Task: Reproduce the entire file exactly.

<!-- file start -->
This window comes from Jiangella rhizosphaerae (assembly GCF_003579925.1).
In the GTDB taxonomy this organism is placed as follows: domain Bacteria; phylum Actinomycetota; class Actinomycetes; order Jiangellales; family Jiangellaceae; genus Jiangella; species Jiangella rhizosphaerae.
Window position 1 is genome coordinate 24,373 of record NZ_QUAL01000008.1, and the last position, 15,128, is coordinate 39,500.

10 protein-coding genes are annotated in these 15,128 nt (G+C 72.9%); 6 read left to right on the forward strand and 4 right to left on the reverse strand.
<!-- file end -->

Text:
This window comes from Jiangella rhizosphaerae (assembly GCF_003579925.1).
In the GTDB taxonomy this organism is placed as follows: domain Bacteria; phylum Actinomycetota; class Actinomycetes; order Jiangellales; family Jiangellaceae; genus Jiangella; species Jiangella rhizosphaerae.
Window position 1 is genome coordinate 24,373 of record NZ_QUAL01000008.1, and the last position, 15,128, is coordinate 39,500.

10 protein-coding genes are annotated in these 15,128 nt (G+C 72.9%); 6 read left to right on the forward strand and 4 right to left on the reverse strand.